I can say it no better than the words of John D. Allen (a security professional for more than 20 years; four of those spent supervising the security teams assigned to three Nova Scotia hospitals):

A security officer should never be the primary care plan. It is a clear indication you are not coping.

. . .

Whether their condition is organic, caused by trauma or dementia, brain-injured Nova Scotians deserve the same level of dignity and care we all enjoy, and the need for properly trained health care professionals to deal with their special needs has been clear for some time.

Mahatma Gandhi said, "You can judge a society by how it treats its weakest members" - but the issue, as with everything in health care, is funding.

As we age and face the insidious prospect of our minds turning on us, specially trained orderlies and attendants will become a necessity if we hope to live in a dignified, caring environment.

Wednesday, October 28, 2009

Illogical Logic, Irrational Fear?

The story of the 13-year-old boy from Ontario who died on Monday is enough to scare any parent.

Almost enough to scare this parent into reconsidering the vaccination issue for her kids. After all, Kit Kat has mild asthma and the Blue Jay has a neuro-developmental disorder, which presumably puts them both at higher risk. Hell, even my own MS, some might argue, might put me in a higher risk category.

But here's my problem.

There's still everything Dr. Mercola has to say on the subject. And although this video interview is quite lengthy, it's worth a listen. He makes a lot of sense. And the interview will tell you a lot more than the text on the page, which makes some valid points on its own.

My two problems in particular have to do with the fact that although we are told repeatedly ad nauseum that flu activity is increasing in the United States, with most states reporting "widespread influenza activity", a three-month-long investigation by CBS News revealed some very different facts.
The CBS study found that H1N1 flu cases are NOT as prevalent as feared. A CBS article even states: "If you've been diagnosed "probable" or "presumed" 2009 H1N1 or "swine flu" in recent months, you may be surprised to know this: odds are you didn't have H1N1 flu. In fact, you probably didn't have flu at all."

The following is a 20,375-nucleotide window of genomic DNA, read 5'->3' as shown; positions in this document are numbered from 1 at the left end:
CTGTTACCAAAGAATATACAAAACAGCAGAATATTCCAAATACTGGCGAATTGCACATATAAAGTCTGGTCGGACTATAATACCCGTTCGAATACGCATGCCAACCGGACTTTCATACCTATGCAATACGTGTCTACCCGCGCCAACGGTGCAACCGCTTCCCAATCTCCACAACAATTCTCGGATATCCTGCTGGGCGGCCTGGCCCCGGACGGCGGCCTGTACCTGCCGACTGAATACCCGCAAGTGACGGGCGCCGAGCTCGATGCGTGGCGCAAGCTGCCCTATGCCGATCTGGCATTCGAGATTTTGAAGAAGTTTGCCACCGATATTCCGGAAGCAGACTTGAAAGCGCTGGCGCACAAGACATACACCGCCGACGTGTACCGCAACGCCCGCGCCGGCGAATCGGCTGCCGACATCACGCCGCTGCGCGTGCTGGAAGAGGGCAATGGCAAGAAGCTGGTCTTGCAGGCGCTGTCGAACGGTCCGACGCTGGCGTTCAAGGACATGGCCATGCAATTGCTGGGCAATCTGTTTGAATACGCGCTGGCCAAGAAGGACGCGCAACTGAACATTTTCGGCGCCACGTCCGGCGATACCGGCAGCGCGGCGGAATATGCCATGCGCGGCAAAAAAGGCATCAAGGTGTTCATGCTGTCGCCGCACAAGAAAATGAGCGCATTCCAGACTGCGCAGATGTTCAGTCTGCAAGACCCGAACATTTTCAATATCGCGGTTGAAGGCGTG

Apparently in late July 2009 the CDC advised states to STOP testing for H1N1 flu, and they also stopped counting individual cases. Their rationale being that it was a waste of resources to test for H1N1 flu because it was already confirmed as an epidemic. Okay, fair enough.

But. Just like that virtually every person who visited their physician with flu-like symptoms since late July was assumed to have H1N1, with no testing necessary because, after all, there's an epidemic.
Before beginning their investigation, CBS News asked the CDC for state-by-state test results prior to their halting of testing and tracking. The CDC did not initially respond so CBS went to all 50 states directly, asking for their statistics on state lab-confirmed H1N1 prior to the halt of individual testing and counting in July.

What did they find? CBS reported:

"The results reveal a pattern that surprised a number of health care professionals we consulted. The vast majority of cases were negative for H1N1 as well as seasonal flu, despite the fact that many states were specifically testing patients deemed to be most likely to have H1N1 flu, based on symptoms and risk factors, such as travel to Mexico."

In other words, the diagnosis of swine flue is being repeatedly made NOT based on any lab tests. In fact, the diagnosis is made even when the test results prove otherwise.

And just to back up that little observation, last night I was watching the CTV news. Which was where I first heard the tragic (to say nothing of scary) story of Evan's death. But that piece was followed by another piece on the mass immunizations programs now beginning in which it was stated that you can self-diagnose the swine flu.

Get this. Supposedly, if you have fever and two or more of the following symptoms, you can diagnose yourself with swine flu. The additional symptoms included things like
  • cough
  • sore throat
  • extreme fatigue